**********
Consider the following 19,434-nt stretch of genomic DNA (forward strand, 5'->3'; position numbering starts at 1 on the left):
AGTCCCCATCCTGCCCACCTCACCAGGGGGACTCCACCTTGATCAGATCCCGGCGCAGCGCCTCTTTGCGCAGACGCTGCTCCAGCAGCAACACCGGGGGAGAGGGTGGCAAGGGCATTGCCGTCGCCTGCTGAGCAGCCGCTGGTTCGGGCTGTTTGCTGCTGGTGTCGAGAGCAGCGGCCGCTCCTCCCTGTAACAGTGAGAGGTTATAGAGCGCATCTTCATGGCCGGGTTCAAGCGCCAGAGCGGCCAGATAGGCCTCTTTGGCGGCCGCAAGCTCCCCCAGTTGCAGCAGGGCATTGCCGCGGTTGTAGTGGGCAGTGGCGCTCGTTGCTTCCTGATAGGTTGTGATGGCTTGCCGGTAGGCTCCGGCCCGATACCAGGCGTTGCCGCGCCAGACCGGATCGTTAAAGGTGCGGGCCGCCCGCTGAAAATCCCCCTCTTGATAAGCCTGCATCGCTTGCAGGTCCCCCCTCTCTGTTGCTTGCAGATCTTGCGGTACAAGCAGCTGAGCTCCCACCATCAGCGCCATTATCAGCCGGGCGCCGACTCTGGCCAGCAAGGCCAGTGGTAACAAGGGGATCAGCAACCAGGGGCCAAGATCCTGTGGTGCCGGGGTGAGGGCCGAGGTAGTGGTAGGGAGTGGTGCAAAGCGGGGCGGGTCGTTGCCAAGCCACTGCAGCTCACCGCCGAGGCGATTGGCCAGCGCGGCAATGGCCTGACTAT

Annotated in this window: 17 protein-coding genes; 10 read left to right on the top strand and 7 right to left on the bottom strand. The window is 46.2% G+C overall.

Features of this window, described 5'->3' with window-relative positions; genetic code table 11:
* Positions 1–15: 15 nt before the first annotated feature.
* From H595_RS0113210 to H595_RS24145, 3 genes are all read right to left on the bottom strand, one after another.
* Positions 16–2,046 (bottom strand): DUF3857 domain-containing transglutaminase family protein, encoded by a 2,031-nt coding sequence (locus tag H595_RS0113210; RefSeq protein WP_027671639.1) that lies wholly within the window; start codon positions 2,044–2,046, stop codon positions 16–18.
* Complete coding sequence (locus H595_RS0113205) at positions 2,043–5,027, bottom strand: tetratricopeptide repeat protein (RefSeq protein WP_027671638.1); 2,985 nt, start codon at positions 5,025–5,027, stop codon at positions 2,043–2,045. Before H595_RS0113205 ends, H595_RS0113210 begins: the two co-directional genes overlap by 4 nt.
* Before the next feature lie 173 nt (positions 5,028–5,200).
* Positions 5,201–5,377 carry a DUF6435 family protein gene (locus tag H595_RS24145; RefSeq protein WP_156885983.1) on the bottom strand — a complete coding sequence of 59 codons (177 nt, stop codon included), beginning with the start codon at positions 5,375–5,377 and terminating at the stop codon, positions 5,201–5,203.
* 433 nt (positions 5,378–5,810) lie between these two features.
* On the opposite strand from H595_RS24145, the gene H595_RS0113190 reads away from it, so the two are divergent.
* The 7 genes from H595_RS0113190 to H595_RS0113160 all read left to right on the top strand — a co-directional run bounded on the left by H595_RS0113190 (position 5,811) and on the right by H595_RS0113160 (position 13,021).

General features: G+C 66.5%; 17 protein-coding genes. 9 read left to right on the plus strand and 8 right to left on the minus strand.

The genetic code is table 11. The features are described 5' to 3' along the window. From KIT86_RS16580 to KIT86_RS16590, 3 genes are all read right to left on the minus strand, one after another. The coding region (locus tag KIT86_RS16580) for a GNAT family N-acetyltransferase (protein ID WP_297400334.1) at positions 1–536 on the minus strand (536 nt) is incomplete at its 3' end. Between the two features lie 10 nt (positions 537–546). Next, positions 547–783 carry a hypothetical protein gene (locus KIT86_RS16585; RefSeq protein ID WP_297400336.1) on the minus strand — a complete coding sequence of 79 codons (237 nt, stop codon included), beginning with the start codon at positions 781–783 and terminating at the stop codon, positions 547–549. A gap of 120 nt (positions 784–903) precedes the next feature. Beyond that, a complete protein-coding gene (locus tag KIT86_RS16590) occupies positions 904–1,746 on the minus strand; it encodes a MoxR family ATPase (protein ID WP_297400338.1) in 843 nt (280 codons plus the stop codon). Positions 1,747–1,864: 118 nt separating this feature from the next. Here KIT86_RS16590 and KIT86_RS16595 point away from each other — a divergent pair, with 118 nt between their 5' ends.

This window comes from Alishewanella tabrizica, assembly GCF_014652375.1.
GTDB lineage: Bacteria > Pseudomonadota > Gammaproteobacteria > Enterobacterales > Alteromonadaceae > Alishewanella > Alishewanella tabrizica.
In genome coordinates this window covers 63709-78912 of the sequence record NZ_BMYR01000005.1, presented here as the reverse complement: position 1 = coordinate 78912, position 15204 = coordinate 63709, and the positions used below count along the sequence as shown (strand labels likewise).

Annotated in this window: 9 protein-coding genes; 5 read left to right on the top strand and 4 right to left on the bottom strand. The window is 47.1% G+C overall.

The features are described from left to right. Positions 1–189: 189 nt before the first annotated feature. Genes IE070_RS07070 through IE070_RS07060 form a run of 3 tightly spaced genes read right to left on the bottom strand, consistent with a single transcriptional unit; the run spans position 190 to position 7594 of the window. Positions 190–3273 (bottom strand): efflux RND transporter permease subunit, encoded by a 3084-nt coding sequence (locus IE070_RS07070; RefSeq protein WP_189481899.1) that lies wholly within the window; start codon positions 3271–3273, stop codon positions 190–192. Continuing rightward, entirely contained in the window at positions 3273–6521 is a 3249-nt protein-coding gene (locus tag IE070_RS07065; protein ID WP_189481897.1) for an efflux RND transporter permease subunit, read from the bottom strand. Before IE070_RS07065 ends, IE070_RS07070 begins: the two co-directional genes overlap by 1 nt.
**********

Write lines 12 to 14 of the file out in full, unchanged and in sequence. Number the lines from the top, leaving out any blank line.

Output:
* On the opposite strand from H595_RS24145, the gene H595_RS0113190 reads away from it, so the two are divergent.
* The 7 genes from H595_RS0113190 to H595_RS0113160 all read left to right on the top strand — a co-directional run bounded on the left by H595_RS0113190 (position 5,811) and on the right by H595_RS0113160 (position 13,021).

General features: G+C 66.5%; 17 protein-coding genes. 9 read left to right on the plus strand and 8 right to left on the minus strand.